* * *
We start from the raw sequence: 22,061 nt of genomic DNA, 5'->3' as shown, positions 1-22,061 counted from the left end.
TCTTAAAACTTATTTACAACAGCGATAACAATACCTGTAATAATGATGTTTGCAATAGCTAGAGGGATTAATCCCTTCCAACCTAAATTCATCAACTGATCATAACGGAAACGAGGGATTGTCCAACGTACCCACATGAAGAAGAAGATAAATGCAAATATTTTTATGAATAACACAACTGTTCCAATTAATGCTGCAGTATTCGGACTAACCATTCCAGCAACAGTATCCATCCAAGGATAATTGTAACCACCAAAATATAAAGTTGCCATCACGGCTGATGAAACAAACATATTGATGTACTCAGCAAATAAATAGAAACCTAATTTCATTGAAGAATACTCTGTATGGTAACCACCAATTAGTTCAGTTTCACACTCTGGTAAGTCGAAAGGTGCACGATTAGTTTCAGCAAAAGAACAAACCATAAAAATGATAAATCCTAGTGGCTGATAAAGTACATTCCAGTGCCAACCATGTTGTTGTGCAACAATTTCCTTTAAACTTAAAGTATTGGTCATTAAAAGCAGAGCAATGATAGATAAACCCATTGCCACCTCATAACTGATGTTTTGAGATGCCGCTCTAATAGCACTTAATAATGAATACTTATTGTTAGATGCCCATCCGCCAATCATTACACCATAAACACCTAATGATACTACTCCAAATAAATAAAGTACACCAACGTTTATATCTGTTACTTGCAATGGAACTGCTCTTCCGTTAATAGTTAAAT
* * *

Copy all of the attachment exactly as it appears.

We start from the raw sequence: 22,061 nt of genomic DNA, 5'->3' as shown, positions 1-22,061 counted from the left end.
TCTTAAAACTTATTTACAACAGCGATAACAATACCTGTAATAATGATGTTTGCAATAGCTAGAGGGATTAATCCCTTCCAACCTAAATTCATCAACTGATCATAACGGAAACGAGGGATTGTCCAACGTACCCACATGAAGAAGAAGATAAATGCAAATATTTTTATGAATAACACAACTGTTCCAATTAATGCTGCAGTATTCGGACTAACCATTCCAGCAACAGTATCCATCCAAGGATAATTGTAACCACCAAAATATAAAGTTGCCATCACGGCTGATGAAACAAACATATTGATGTACTCAGCAAATAAATAGAAACCTAATTTCATTGAAGAATACTCTGTATGGTAACCACCAATTAGTTCAGTTTCACACTCTGGTAAGTCGAAAGGTGCACGATTAGTTTCAGCAAAAGAACAAACCATAAAAATGATAAATCCTAGTGGCTGATAAAGTACATTCCAGTGCCAACCATGTTGTTGTGCAACAATTTCCTTTAAACTTAAAGTATTGGTCATTAAAAGCAGAGCAATGATAGATAAACCCATTGCCACCTCATAACTGATGTTTTGAGATGCCGCTCTAATAGCACTTAATAATGAATACTTATTGTTAGATGCCCATCCGCCAATCATTACACCATAAACACCTAATGATACTACTCCAAATAAATAAAGTACACCAACGTTTATATCTGTTACTTGCAATGGAACTGCTCTTCCGTTAATAGTTAAAT